“Game of Thrones" doesn’t hide what it is. It’s not pandered as a kid-friendly Sleeping Beauty. (Hey, in the original tale guess what the Prince did to try waking her up? Yeah, it didn't stop at a kiss.) People who don’t want that kind of entertainment can stop watching. People who aren’t into weirdo pseudo BDSM soft-core porn movies shouldn’t see Fifty Shades of poorly written smut. It’s not Lord of the Rings. It’s sometimes refreshing to get gritty shocking stories now and again. But if you’re not into that, don’t watch. Turn on the Disney Cha.. er.. well.. rent old Disney movies instead.


Not only as Christians, but as human beings, we should simply refuse to watch the garbage thrown at us in the name of “entertainment.” I've been turning off violence and objectionable sex scenes for years. I’ve refused to go to movies known to be violent. I despise the fact that every time you turn on the television or go to the movie theater someone has a gun and is killing someone. It’s disgusting and it’s not entertaining to me. It’s time to simply turn the channel and refuse to watch certain movies and not allowing our children to play violent video games — and get the message to Hollywood that we don’t consider this entertainment. We’re sick of it, and it’s not good for our minds or for society. Only when they see they're losing millions will they change their tune.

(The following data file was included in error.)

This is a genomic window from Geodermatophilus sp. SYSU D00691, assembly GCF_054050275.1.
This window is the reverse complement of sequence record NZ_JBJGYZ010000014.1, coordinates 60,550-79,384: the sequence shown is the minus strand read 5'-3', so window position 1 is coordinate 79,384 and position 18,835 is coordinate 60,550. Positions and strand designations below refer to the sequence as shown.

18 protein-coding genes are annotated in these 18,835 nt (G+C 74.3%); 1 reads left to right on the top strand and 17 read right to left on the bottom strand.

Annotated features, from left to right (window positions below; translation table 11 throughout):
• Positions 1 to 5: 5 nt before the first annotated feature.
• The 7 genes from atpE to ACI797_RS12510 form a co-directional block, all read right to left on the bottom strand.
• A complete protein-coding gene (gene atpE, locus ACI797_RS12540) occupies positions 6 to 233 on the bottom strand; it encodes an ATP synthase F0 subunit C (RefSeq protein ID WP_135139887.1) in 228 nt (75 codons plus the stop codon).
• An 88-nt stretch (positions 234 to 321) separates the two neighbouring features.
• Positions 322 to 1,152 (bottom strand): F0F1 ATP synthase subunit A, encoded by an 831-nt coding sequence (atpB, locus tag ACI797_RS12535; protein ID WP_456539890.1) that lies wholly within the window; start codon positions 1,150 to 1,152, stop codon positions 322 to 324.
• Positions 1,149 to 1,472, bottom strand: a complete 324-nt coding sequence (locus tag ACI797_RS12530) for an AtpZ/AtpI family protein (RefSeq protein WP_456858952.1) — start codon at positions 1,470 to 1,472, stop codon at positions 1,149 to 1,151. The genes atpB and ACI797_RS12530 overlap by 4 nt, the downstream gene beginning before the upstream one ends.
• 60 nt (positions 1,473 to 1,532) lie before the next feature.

What Matt Walsh fails to recognize is that the characters in the incest scene — or that are products of it — are some of the worst characters, and the products are the least competent and very misguided. The character that commits the rape has no redeeming qualities and has done far worse things. There is a clear definition between what is right and acceptable and what isn’t. There is some murkiness in the middle ground, but some things are so egregious and irredeemable that the characters are clearly defined as being evil.


Since receiving Christ and the Holy Spirit, some things just feel distasteful to me. I’m not being prudish, but I prefer not to take part in or watch things I used to like. You can do whatever you want. Maybe you feel led in another direction. Since reading Unoffendable by Brandt Hansen, I no longer judge. But I am curious about why a Christian would waste time watching “Game of Thrones."


The issue is not with separating fiction and reality. The issue is that what we are exposed to affects our lives and has the potential to draw us closer to Christ or further from him.